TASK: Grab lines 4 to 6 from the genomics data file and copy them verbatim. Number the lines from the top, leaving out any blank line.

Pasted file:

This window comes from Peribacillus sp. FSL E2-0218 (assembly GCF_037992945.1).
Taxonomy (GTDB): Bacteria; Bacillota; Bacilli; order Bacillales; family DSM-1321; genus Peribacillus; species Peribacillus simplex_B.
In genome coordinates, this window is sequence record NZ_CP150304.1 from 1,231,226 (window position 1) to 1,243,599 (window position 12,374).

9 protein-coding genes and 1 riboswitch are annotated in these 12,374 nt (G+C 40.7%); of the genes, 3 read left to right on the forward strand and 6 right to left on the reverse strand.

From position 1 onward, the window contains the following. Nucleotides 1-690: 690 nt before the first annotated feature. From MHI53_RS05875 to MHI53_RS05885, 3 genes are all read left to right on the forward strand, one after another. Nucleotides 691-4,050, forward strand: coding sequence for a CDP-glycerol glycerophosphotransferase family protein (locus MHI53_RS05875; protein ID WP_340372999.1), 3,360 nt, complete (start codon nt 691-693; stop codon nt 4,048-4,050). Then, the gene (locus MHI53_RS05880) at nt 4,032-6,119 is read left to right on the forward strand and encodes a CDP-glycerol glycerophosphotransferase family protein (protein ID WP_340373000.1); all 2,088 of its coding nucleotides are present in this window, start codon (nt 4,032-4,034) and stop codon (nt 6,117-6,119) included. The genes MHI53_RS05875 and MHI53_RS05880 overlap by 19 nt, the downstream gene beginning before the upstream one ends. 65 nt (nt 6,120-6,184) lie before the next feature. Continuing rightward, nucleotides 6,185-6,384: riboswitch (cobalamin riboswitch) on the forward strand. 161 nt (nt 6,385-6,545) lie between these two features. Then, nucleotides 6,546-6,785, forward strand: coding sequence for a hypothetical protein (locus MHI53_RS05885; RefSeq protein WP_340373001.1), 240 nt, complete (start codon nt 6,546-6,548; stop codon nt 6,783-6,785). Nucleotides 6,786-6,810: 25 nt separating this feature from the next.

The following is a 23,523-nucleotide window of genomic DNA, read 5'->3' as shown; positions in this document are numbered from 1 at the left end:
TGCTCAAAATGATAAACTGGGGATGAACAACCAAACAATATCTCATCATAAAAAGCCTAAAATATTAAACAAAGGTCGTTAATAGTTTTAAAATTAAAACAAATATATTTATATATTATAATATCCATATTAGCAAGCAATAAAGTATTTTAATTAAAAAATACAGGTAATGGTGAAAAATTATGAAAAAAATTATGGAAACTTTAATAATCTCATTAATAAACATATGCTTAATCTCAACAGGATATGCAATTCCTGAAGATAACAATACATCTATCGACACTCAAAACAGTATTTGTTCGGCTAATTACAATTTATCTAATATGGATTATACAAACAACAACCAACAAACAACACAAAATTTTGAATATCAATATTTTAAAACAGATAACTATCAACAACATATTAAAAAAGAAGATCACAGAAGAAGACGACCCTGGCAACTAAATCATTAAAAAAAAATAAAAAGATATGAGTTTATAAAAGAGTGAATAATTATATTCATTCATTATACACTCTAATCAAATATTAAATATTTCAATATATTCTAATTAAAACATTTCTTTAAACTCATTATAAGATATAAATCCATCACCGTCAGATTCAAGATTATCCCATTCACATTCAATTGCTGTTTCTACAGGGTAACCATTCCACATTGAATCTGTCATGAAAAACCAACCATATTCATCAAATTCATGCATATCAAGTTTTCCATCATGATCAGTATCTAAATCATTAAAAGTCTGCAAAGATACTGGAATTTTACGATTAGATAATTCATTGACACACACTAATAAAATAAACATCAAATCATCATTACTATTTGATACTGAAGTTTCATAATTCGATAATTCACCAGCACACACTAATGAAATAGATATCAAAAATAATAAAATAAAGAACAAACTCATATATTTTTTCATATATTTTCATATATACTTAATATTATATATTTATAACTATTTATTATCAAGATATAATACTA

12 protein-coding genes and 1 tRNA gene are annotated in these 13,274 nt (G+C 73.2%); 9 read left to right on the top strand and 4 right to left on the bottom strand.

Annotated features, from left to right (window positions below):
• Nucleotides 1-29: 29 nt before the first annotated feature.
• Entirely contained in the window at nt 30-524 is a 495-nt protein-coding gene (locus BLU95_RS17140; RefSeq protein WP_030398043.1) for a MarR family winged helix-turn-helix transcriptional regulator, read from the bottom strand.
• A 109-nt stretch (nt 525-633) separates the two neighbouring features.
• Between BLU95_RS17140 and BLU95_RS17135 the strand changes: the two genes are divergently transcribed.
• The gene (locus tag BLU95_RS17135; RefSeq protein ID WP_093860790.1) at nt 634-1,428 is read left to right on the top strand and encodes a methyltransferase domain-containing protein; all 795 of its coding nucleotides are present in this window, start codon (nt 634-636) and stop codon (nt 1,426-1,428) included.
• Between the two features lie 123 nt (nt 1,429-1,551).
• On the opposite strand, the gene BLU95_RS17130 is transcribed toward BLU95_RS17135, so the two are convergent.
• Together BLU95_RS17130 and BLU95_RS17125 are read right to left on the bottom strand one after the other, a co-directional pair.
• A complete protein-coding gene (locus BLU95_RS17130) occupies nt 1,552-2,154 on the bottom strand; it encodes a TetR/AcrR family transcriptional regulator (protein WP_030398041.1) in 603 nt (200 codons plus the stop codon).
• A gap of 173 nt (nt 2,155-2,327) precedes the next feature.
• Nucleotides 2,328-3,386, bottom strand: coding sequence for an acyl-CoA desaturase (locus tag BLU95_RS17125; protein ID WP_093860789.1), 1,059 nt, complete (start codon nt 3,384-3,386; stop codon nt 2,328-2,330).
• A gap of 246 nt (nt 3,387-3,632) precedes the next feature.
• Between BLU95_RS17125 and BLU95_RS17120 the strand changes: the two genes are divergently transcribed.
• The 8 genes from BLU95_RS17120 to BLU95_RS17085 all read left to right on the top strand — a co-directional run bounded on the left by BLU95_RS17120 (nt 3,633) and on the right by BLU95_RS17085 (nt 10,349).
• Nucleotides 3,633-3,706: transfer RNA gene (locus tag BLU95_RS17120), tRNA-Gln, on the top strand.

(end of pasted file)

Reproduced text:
9 protein-coding genes and 1 riboswitch are annotated in these 12,374 nt (G+C 40.7%); of the genes, 3 read left to right on the forward strand and 6 right to left on the reverse strand.

From position 1 onward, the window contains the following. Nucleotides 1-690: 690 nt before the first annotated feature. From MHI53_RS05875 to MHI53_RS05885, 3 genes are all read left to right on the forward strand, one after another. Nucleotides 691-4,050, forward strand: coding sequence for a CDP-glycerol glycerophosphotransferase family protein (locus MHI53_RS05875; protein ID WP_340372999.1), 3,360 nt, complete (start codon nt 691-693; stop codon nt 4,048-4,050). Then, the gene (locus MHI53_RS05880) at nt 4,032-6,119 is read left to right on the forward strand and encodes a CDP-glycerol glycerophosphotransferase family protein (protein ID WP_340373000.1); all 2,088 of its coding nucleotides are present in this window, start codon (nt 4,032-4,034) and stop codon (nt 6,117-6,119) included. The genes MHI53_RS05875 and MHI53_RS05880 overlap by 19 nt, the downstream gene beginning before the upstream one ends. 65 nt (nt 6,120-6,184) lie before the next feature. Continuing rightward, nucleotides 6,185-6,384: riboswitch (cobalamin riboswitch) on the forward strand. 161 nt (nt 6,385-6,545) lie between these two features. Then, nucleotides 6,546-6,785, forward strand: coding sequence for a hypothetical protein (locus MHI53_RS05885; RefSeq protein WP_340373001.1), 240 nt, complete (start codon nt 6,546-6,548; stop codon nt 6,783-6,785). Nucleotides 6,786-6,810: 25 nt separating this feature from the next.

The following is a 23,523-nucleotide window of genomic DNA, read 5'->3' as shown; positions in this document are numbered from 1 at the left end: